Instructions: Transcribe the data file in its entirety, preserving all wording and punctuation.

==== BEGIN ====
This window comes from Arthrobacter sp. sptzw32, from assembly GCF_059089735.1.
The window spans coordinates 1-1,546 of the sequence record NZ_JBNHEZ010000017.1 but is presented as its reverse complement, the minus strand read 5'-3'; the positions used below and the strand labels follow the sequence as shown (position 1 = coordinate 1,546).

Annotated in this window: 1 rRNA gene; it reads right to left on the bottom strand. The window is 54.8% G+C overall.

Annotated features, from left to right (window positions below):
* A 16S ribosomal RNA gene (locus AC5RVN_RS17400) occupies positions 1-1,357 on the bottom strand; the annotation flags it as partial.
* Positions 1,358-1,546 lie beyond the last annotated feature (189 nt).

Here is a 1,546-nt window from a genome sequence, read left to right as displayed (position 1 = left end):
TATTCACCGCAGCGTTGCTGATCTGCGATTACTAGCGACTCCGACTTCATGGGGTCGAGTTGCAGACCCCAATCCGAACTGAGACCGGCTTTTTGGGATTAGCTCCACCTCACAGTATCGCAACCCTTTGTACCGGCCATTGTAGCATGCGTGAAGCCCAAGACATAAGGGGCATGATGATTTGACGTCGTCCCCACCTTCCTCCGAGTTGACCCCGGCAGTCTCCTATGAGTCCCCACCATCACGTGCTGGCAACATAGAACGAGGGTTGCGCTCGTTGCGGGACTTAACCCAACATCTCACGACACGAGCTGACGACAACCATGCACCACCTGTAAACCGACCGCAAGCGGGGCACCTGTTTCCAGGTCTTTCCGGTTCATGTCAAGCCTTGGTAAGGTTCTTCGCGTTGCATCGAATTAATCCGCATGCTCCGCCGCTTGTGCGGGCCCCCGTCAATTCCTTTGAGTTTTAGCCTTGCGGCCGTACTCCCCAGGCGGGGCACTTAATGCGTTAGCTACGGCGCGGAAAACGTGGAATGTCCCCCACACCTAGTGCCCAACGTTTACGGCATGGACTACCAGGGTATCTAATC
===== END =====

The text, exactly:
This window comes from Arthrobacter sp. sptzw32, from assembly GCF_059089735.1.
The window spans coordinates 1-1,546 of the sequence record NZ_JBNHEZ010000017.1 but is presented as its reverse complement, the minus strand read 5'-3'; the positions used below and the strand labels follow the sequence as shown (position 1 = coordinate 1,546).

Annotated in this window: 1 rRNA gene; it reads right to left on the bottom strand. The window is 54.8% G+C overall.

Annotated features, from left to right (window positions below):
* A 16S ribosomal RNA gene (locus AC5RVN_RS17400) occupies positions 1-1,357 on the bottom strand; the annotation flags it as partial.
* Positions 1,358-1,546 lie beyond the last annotated feature (189 nt).

Here is a 1,546-nt window from a genome sequence, read left to right as displayed (position 1 = left end):
TATTCACCGCAGCGTTGCTGATCTGCGATTACTAGCGACTCCGACTTCATGGGGTCGAGTTGCAGACCCCAATCCGAACTGAGACCGGCTTTTTGGGATTAGCTCCACCTCACAGTATCGCAACCCTTTGTACCGGCCATTGTAGCATGCGTGAAGCCCAAGACATAAGGGGCATGATGATTTGACGTCGTCCCCACCTTCCTCCGAGTTGACCCCGGCAGTCTCCTATGAGTCCCCACCATCACGTGCTGGCAACATAGAACGAGGGTTGCGCTCGTTGCGGGACTTAACCCAACATCTCACGACACGAGCTGACGACAACCATGCACCACCTGTAAACCGACCGCAAGCGGGGCACCTGTTTCCAGGTCTTTCCGGTTCATGTCAAGCCTTGGTAAGGTTCTTCGCGTTGCATCGAATTAATCCGCATGCTCCGCCGCTTGTGCGGGCCCCCGTCAATTCCTTTGAGTTTTAGCCTTGCGGCCGTACTCCCCAGGCGGGGCACTTAATGCGTTAGCTACGGCGCGGAAAACGTGGAATGTCCCCCACACCTAGTGCCCAACGTTTACGGCATGGACTACCAGGGTATCTAATC